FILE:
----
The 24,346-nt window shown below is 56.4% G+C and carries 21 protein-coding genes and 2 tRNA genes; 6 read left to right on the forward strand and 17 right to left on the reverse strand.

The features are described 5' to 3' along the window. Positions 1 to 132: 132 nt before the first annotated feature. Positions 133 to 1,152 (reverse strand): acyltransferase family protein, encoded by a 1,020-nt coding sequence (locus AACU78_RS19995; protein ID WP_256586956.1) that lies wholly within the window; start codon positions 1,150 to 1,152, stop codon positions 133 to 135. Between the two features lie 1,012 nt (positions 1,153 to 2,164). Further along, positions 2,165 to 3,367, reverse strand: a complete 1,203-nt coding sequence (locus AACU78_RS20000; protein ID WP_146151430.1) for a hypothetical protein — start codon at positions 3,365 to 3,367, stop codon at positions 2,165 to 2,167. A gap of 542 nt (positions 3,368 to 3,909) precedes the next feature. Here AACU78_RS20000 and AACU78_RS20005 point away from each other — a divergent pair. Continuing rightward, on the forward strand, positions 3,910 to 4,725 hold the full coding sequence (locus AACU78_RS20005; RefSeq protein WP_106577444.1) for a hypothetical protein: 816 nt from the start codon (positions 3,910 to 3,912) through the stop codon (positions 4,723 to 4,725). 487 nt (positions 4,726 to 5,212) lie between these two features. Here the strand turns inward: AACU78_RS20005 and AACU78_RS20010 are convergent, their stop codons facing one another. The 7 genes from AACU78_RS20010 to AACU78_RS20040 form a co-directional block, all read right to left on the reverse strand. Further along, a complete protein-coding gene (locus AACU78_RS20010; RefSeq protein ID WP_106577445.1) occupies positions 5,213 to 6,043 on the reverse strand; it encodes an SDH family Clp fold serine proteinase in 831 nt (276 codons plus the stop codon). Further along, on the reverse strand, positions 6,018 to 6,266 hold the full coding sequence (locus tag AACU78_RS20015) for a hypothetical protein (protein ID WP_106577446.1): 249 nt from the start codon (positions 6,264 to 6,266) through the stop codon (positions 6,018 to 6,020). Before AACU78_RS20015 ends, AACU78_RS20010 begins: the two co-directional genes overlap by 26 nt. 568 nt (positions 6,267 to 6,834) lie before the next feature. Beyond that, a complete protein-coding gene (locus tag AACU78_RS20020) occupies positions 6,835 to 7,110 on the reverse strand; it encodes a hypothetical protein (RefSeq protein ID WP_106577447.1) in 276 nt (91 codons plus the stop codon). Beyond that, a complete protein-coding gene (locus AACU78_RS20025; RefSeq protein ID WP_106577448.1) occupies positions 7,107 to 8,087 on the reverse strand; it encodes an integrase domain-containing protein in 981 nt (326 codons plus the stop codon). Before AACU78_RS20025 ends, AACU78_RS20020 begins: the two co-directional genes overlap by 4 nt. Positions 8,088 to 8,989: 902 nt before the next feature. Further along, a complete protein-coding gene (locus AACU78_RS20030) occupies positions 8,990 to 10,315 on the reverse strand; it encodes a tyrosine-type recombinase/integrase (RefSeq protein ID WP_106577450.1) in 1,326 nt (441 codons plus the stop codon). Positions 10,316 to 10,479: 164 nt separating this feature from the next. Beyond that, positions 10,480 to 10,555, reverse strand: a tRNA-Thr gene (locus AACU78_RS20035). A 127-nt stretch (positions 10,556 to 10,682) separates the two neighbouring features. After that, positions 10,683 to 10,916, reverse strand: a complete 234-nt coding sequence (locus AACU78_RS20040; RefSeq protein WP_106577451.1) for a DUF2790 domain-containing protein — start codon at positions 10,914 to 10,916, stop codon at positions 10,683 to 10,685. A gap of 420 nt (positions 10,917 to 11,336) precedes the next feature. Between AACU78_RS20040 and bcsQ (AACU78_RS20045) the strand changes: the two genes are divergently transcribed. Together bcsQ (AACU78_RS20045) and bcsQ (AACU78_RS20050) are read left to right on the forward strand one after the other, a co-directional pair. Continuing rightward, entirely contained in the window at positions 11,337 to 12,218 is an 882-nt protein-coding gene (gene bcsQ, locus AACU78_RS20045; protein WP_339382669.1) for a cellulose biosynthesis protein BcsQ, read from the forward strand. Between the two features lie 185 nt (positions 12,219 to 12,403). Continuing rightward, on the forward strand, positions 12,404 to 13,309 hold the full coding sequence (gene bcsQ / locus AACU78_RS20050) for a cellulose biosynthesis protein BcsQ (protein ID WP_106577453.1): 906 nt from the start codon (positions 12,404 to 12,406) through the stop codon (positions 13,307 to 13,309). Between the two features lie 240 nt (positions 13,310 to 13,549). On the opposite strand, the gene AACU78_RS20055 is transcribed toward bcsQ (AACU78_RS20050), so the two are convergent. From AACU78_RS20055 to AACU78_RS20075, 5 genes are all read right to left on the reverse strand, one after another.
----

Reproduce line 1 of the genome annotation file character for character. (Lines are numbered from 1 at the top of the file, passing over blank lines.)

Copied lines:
The 24,346-nt window shown below is 56.4% G+C and carries 21 protein-coding genes and 2 tRNA genes; 6 read left to right on the forward strand and 17 right to left on the reverse strand.